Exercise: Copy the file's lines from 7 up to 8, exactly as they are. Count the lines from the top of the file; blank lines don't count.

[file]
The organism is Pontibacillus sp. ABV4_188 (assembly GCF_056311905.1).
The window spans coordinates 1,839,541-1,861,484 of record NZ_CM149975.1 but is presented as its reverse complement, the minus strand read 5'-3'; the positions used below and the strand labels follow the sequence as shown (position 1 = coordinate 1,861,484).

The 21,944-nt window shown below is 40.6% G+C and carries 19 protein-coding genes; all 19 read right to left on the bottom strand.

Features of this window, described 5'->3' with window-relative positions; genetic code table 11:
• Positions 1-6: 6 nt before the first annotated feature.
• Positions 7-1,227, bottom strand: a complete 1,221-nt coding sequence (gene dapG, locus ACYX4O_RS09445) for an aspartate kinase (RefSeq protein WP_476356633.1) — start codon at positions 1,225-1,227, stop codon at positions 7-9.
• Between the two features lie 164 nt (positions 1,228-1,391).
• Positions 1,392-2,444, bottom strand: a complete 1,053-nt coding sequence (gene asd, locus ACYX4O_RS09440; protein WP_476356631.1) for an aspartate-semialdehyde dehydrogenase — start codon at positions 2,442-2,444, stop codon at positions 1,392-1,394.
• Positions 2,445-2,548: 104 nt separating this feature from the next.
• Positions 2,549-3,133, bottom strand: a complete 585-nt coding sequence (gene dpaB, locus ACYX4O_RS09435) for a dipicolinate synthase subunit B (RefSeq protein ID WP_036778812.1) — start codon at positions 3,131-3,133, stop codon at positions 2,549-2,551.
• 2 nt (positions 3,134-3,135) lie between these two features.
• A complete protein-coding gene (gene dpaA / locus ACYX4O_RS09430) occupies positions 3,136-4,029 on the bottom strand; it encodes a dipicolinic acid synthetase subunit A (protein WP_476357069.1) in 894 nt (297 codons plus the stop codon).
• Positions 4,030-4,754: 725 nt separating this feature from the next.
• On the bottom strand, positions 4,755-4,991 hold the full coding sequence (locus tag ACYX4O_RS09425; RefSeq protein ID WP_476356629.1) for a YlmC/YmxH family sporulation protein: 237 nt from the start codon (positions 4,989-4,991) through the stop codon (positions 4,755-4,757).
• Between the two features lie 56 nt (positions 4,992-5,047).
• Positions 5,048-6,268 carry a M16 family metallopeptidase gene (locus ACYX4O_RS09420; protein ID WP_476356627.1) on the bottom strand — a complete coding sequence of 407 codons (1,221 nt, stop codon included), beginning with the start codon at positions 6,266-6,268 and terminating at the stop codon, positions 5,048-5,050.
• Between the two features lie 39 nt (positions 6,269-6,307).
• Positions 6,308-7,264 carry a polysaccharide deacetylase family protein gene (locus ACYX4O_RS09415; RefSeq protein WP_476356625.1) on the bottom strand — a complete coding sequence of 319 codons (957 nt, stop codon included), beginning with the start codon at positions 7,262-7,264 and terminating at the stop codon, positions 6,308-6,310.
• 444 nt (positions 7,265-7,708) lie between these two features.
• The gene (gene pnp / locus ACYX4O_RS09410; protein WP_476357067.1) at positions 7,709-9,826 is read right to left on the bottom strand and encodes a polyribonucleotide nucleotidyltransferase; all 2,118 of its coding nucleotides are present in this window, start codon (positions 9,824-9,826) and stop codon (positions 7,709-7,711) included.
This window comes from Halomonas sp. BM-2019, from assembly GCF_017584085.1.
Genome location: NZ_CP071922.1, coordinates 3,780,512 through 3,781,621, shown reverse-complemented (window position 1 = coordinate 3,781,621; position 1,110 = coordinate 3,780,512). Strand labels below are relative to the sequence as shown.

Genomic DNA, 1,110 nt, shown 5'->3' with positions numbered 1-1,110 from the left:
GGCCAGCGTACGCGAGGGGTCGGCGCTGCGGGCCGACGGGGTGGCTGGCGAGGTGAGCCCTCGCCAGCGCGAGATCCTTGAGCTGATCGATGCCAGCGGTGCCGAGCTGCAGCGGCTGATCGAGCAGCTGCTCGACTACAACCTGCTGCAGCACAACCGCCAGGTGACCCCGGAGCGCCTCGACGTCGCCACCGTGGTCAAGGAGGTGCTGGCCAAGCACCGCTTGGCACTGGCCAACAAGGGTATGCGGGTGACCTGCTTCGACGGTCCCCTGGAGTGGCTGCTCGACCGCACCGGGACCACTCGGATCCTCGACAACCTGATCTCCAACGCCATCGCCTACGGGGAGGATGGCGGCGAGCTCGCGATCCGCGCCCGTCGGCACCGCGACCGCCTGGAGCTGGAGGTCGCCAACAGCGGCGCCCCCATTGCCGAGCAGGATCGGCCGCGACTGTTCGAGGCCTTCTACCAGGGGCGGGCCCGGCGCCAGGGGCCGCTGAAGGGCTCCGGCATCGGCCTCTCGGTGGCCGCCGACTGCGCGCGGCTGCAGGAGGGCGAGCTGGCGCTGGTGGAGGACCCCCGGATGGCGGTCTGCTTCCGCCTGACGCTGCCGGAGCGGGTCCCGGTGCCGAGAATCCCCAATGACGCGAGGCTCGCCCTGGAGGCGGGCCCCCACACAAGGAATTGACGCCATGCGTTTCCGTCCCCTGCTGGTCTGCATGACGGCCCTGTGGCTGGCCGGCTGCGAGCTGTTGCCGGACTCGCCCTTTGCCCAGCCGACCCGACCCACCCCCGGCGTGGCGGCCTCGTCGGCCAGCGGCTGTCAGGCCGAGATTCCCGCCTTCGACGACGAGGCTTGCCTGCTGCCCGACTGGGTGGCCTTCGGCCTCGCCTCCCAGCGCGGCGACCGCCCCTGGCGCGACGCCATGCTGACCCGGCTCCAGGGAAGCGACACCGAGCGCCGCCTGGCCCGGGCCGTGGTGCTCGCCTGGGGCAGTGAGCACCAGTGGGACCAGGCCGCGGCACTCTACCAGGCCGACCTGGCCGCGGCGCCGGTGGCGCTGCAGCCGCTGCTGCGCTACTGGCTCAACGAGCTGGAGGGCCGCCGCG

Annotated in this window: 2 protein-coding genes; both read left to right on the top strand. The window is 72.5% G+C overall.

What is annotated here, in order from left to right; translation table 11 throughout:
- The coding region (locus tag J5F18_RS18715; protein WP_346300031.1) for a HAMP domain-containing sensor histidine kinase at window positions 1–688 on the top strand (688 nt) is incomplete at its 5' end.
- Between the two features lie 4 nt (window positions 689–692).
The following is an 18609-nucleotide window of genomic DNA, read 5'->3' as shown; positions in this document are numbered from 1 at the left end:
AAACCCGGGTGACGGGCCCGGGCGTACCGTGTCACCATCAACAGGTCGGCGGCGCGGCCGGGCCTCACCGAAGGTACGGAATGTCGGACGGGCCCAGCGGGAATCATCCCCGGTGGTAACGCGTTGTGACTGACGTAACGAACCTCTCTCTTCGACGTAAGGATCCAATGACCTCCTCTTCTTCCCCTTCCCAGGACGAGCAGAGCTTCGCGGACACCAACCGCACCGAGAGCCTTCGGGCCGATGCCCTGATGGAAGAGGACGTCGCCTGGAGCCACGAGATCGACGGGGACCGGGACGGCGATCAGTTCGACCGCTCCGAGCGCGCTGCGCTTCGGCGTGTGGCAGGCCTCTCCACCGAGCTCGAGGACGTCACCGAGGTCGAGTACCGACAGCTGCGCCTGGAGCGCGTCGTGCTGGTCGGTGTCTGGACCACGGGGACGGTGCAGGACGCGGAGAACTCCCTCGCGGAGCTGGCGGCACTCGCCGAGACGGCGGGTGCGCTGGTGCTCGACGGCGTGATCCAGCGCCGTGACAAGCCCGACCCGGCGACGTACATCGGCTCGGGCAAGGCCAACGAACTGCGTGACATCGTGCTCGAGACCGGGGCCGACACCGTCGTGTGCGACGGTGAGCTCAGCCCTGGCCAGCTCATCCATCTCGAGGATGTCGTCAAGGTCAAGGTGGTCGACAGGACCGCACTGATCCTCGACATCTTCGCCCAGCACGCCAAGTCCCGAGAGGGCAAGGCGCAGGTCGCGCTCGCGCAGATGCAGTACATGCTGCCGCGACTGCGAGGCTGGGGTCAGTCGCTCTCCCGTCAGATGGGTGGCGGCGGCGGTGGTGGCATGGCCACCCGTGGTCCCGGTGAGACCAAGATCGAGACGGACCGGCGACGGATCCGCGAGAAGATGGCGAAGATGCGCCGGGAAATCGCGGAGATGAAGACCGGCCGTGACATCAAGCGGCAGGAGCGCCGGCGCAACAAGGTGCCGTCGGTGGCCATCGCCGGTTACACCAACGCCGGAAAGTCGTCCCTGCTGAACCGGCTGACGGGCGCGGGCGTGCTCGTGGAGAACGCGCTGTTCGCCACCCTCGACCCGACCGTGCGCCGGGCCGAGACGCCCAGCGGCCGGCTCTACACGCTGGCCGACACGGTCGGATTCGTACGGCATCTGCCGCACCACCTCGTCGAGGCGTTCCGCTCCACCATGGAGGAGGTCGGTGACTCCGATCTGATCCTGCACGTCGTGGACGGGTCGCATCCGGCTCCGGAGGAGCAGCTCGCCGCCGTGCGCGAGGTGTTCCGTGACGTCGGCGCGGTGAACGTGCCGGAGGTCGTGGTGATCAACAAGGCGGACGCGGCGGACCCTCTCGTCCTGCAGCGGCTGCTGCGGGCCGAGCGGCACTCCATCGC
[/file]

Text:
• Between the two features lie 164 nt (positions 1,228-1,391).
• Positions 1,392-2,444, bottom strand: a complete 1,053-nt coding sequence (gene asd, locus ACYX4O_RS09440; protein WP_476356631.1) for an aspartate-semialdehyde dehydrogenase — start codon at positions 2,442-2,444, stop codon at positions 1,392-1,394.